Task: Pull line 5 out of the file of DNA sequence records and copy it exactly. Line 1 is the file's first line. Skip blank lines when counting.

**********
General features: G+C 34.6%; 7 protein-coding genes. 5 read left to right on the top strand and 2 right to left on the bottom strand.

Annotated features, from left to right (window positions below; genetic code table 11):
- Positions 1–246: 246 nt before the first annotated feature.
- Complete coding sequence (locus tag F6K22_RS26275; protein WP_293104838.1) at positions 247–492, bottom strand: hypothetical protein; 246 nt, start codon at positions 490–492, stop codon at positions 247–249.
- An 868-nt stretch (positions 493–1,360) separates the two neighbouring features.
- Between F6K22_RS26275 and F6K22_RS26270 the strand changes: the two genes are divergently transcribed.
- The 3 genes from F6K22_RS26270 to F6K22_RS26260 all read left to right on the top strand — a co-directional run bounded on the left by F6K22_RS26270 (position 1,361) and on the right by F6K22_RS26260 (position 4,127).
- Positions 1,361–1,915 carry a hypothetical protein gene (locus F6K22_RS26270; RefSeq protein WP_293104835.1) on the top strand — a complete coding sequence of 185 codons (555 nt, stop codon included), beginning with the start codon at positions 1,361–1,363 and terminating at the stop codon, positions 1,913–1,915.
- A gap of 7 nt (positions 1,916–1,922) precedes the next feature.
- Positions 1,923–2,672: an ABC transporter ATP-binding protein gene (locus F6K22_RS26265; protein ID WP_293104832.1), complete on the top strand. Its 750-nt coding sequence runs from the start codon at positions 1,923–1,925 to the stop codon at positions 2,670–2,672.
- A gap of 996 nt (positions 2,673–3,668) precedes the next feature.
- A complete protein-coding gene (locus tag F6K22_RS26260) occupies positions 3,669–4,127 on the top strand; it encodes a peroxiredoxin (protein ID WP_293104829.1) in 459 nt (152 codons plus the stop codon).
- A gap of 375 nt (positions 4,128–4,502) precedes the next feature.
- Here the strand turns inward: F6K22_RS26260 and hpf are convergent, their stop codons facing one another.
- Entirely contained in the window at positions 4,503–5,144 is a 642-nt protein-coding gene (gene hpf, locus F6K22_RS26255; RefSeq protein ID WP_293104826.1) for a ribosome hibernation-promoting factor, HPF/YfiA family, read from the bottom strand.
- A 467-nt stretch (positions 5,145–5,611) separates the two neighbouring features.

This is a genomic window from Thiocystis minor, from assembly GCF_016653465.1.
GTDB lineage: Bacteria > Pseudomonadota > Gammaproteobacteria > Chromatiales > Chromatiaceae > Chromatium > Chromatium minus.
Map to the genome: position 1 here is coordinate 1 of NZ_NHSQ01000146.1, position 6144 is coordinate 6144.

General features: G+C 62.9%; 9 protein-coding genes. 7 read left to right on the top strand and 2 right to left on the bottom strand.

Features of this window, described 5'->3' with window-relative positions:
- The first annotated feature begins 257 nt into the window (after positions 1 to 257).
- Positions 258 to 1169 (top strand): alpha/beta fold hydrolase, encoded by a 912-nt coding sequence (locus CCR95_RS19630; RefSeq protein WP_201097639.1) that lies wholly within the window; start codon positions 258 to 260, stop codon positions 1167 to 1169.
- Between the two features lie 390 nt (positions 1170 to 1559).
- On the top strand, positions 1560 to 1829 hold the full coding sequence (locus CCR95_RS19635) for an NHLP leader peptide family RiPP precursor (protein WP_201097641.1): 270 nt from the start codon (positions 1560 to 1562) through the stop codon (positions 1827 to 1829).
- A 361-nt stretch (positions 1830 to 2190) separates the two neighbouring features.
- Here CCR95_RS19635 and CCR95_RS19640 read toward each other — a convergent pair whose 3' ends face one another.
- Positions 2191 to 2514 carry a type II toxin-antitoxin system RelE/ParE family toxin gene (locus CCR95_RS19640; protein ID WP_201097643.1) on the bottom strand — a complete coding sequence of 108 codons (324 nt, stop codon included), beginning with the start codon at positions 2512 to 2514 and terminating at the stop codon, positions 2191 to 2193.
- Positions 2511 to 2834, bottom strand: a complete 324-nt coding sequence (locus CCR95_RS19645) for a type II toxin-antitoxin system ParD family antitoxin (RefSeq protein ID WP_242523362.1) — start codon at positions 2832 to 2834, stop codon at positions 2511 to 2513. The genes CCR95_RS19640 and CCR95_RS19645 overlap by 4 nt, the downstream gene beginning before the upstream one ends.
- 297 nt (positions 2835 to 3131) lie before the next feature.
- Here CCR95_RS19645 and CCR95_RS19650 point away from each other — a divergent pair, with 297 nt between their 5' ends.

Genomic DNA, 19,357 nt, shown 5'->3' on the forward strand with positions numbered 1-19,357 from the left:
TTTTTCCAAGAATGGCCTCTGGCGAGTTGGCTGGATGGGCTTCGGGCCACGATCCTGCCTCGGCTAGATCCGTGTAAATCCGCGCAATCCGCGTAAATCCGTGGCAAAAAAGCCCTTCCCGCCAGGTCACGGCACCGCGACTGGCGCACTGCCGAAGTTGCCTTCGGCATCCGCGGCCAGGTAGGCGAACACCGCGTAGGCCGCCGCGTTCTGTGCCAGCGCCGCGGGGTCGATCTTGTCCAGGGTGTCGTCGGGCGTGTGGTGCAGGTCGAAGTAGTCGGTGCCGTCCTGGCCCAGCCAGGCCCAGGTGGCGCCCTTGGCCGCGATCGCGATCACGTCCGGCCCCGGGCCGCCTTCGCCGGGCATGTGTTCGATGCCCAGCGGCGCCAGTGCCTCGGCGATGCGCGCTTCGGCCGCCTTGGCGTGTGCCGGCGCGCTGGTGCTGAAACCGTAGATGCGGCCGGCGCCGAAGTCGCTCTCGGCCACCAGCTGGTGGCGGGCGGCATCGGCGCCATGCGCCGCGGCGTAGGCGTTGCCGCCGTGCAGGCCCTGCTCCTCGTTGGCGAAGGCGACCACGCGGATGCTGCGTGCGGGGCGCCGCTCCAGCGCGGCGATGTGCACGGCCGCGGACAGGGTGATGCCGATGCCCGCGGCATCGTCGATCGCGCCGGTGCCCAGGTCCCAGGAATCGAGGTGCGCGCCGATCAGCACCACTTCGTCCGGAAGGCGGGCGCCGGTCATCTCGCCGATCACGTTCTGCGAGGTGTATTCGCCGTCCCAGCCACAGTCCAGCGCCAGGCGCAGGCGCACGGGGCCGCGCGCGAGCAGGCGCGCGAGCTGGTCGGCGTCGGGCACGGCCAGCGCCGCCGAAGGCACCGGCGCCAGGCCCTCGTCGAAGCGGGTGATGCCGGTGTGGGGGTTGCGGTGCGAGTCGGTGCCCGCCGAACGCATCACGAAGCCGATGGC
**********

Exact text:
- An 868-nt stretch (positions 493–1,360) separates the two neighbouring features.